I really love running, but I really don't love many books on the subject at all. Murakami's What I Talk About When I Talk About Running I enjoyed very much, but that's hardly "on the subject". Lore of Running is an amazing wealth of information - but hardly enjoyable reading material. And don't get me started on that Springsteen copyright infringement piece of manure. This is why I treasure this one so much. Bernd Heinrich's enthusiastic mixture of biology and evolution and his own experiences is I really love running, but I really don't love many books on the subject at all. Murakami's What I Talk About When I Talk About Running I enjoyed very much, but that's hardly "on the subject". Lore of Running is an amazing wealth of information - but hardly enjoyable reading material. And don't get me started on that Springsteen copyright infringement piece of manure. This is why I treasure this one so much. Bernd Heinrich's enthusiastic mixture of biology and evolution and his own experiences is quite irresistible. His theories and methods are told matter-of-factly rather than implying he knows how to do it. I love his quirky ideas, such as running from his office to his car (so that his body would get used to running as primary means of self-powered transportation) or when he searches for the 'perfect' fluid to maintain him during really long runs. (Even if the 'scientific' me could argue, or at least suspect, that there's not one ultimate drink here, but that maybe they should be varied across the course of a run. Maybe testing one at a time was what ultimately disqualified beer for instance...) Anyway, it's been a long time since I read this (and it's certainly up for a re-read), so if you want a better review have a look at this one I found here -> Jared's review of 'Why We Run'.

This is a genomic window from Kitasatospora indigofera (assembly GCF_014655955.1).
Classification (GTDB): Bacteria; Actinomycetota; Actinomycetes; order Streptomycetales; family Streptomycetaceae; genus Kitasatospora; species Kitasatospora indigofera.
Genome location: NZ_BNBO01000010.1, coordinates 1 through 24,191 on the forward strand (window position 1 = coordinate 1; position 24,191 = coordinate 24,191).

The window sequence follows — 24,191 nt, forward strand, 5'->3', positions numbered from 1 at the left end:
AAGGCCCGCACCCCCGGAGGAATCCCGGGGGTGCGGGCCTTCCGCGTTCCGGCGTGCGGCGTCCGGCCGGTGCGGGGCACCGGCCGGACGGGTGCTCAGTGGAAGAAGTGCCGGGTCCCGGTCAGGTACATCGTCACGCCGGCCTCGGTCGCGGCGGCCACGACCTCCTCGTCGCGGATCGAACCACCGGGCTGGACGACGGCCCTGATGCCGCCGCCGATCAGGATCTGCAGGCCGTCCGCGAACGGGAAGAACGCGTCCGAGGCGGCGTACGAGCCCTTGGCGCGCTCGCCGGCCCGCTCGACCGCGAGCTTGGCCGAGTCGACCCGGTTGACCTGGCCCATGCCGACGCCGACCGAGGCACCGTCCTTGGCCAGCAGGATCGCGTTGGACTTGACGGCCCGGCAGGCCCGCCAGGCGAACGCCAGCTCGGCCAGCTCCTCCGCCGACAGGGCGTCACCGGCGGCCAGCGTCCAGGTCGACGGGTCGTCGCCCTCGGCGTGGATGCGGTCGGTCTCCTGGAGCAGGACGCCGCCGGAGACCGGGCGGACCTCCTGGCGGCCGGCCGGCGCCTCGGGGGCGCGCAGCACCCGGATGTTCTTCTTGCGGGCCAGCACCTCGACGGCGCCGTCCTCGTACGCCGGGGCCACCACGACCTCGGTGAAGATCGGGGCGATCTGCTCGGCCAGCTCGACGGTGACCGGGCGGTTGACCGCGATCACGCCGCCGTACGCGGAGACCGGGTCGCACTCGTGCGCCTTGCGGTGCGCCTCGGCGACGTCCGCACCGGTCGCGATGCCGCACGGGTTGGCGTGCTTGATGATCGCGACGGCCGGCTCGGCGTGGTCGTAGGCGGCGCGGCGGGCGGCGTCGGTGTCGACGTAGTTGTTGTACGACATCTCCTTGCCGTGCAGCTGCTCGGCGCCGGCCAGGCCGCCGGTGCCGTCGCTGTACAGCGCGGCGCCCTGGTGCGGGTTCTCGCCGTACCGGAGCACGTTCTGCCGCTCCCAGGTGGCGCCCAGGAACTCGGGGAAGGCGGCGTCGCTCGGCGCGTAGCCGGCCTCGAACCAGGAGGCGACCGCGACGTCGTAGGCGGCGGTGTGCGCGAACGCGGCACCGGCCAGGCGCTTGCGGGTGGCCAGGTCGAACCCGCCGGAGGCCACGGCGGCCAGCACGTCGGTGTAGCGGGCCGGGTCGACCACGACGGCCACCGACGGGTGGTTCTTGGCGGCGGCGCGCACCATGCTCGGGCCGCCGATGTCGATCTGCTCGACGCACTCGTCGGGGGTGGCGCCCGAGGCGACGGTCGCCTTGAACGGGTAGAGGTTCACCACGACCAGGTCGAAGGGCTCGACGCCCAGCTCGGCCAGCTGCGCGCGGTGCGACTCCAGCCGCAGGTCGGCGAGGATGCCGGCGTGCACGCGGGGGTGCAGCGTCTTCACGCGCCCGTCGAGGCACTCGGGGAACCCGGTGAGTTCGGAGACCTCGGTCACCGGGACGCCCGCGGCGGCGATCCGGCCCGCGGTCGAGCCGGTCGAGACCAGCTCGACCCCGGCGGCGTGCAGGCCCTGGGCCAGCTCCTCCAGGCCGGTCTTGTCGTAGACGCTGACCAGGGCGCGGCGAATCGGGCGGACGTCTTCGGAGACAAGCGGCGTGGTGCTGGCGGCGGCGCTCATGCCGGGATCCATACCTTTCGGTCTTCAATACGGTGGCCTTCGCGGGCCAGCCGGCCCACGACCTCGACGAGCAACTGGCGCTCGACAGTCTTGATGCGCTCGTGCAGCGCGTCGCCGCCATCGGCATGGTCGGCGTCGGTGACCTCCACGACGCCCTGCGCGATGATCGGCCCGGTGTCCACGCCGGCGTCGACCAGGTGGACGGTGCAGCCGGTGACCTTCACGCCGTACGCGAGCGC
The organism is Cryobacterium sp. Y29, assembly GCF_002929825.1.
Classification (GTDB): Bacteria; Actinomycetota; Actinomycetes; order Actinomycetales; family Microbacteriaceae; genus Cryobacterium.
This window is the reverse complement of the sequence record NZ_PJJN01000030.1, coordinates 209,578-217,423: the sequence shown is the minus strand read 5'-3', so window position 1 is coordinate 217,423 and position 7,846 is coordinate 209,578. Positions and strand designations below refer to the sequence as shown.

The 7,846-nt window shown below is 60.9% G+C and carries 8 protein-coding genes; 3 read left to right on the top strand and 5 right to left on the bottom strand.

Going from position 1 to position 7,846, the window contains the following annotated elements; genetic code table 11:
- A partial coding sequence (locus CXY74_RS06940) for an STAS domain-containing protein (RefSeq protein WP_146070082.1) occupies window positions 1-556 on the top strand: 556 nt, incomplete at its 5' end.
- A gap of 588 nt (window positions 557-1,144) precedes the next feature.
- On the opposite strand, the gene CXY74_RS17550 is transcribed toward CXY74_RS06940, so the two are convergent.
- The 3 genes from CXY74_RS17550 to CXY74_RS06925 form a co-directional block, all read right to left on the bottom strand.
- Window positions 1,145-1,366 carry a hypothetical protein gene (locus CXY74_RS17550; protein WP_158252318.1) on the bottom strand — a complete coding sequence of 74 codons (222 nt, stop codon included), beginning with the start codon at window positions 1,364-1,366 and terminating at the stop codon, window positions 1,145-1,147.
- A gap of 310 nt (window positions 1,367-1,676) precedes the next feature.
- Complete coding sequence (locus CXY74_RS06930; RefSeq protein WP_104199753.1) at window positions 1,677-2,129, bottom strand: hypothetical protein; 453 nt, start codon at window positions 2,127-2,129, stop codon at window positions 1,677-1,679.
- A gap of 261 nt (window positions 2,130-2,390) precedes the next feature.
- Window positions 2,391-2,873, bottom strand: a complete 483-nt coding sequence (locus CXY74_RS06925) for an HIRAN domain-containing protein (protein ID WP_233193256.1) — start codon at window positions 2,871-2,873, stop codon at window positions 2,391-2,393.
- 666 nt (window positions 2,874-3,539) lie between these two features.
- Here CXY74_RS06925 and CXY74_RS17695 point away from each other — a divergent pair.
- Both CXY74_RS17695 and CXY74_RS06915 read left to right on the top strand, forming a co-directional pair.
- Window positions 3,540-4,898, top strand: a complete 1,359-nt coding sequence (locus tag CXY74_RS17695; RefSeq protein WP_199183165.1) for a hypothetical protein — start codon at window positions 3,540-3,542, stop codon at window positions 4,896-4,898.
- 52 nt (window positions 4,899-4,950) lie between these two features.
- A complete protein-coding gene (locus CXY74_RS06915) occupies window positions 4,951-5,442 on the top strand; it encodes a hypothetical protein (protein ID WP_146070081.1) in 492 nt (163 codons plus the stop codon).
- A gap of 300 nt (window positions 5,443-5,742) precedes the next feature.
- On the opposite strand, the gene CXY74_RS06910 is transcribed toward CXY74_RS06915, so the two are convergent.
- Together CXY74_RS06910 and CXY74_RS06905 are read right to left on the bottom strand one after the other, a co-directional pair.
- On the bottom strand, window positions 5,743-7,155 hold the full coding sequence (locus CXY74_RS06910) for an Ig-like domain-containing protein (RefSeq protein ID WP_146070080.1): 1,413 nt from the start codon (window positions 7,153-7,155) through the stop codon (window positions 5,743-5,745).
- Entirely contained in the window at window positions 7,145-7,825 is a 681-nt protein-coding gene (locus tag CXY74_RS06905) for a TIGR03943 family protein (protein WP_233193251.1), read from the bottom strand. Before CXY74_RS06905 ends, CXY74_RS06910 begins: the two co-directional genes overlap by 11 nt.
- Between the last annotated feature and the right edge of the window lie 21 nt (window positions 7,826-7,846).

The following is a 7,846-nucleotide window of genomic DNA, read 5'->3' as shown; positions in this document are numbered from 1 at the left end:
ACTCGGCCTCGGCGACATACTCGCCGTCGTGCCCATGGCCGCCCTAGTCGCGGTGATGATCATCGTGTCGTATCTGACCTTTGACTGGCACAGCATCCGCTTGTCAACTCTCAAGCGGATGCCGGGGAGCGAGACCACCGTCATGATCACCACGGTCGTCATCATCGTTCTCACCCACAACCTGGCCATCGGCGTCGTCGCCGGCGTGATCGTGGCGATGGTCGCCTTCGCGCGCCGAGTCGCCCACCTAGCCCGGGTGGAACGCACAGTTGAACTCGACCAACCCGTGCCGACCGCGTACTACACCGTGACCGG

3. 5 out of 5

    Daniel Solera